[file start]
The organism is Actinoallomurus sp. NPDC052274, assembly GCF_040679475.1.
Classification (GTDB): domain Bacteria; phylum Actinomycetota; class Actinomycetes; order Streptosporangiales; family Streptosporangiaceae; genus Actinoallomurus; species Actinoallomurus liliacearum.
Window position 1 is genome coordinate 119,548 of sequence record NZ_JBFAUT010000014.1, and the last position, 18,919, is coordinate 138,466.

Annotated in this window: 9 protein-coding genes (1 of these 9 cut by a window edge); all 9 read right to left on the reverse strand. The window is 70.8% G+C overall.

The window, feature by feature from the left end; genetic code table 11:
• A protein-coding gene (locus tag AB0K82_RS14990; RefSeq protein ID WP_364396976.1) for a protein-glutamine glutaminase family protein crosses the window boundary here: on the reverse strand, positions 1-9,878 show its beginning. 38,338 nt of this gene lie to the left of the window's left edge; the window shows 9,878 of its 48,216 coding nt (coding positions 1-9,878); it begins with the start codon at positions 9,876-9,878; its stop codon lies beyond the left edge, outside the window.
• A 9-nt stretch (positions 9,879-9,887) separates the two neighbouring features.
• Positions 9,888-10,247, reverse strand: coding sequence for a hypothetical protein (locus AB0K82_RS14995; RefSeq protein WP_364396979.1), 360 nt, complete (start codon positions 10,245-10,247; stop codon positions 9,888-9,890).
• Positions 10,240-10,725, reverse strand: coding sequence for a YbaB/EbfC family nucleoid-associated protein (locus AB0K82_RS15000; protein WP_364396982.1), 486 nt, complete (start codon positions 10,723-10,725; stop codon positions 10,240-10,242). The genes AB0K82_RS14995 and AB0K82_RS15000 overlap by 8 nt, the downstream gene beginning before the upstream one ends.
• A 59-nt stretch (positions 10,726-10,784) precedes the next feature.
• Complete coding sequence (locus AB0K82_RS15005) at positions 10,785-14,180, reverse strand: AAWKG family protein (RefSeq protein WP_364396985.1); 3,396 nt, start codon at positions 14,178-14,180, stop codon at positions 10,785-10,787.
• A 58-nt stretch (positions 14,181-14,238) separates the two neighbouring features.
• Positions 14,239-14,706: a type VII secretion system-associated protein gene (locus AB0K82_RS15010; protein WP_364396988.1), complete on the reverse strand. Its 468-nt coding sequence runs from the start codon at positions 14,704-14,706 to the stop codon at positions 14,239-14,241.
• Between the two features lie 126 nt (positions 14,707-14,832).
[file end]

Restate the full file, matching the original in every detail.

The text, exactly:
The organism is Actinoallomurus sp. NPDC052274, assembly GCF_040679475.1.
Classification (GTDB): domain Bacteria; phylum Actinomycetota; class Actinomycetes; order Streptosporangiales; family Streptosporangiaceae; genus Actinoallomurus; species Actinoallomurus liliacearum.
Window position 1 is genome coordinate 119,548 of sequence record NZ_JBFAUT010000014.1, and the last position, 18,919, is coordinate 138,466.

Annotated in this window: 9 protein-coding genes (1 of these 9 cut by a window edge); all 9 read right to left on the reverse strand. The window is 70.8% G+C overall.

The window, feature by feature from the left end; genetic code table 11:
• A protein-coding gene (locus tag AB0K82_RS14990; RefSeq protein ID WP_364396976.1) for a protein-glutamine glutaminase family protein crosses the window boundary here: on the reverse strand, positions 1-9,878 show its beginning. 38,338 nt of this gene lie to the left of the window's left edge; the window shows 9,878 of its 48,216 coding nt (coding positions 1-9,878); it begins with the start codon at positions 9,876-9,878; its stop codon lies beyond the left edge, outside the window.
• A 9-nt stretch (positions 9,879-9,887) separates the two neighbouring features.
• Positions 9,888-10,247, reverse strand: coding sequence for a hypothetical protein (locus AB0K82_RS14995; RefSeq protein WP_364396979.1), 360 nt, complete (start codon positions 10,245-10,247; stop codon positions 9,888-9,890).
• Positions 10,240-10,725, reverse strand: coding sequence for a YbaB/EbfC family nucleoid-associated protein (locus AB0K82_RS15000; protein WP_364396982.1), 486 nt, complete (start codon positions 10,723-10,725; stop codon positions 10,240-10,242). The genes AB0K82_RS14995 and AB0K82_RS15000 overlap by 8 nt, the downstream gene beginning before the upstream one ends.
• A 59-nt stretch (positions 10,726-10,784) precedes the next feature.
• Complete coding sequence (locus AB0K82_RS15005) at positions 10,785-14,180, reverse strand: AAWKG family protein (RefSeq protein WP_364396985.1); 3,396 nt, start codon at positions 14,178-14,180, stop codon at positions 10,785-10,787.
• A 58-nt stretch (positions 14,181-14,238) separates the two neighbouring features.
• Positions 14,239-14,706: a type VII secretion system-associated protein gene (locus AB0K82_RS15010; protein WP_364396988.1), complete on the reverse strand. Its 468-nt coding sequence runs from the start codon at positions 14,704-14,706 to the stop codon at positions 14,239-14,241.
• Between the two features lie 126 nt (positions 14,707-14,832).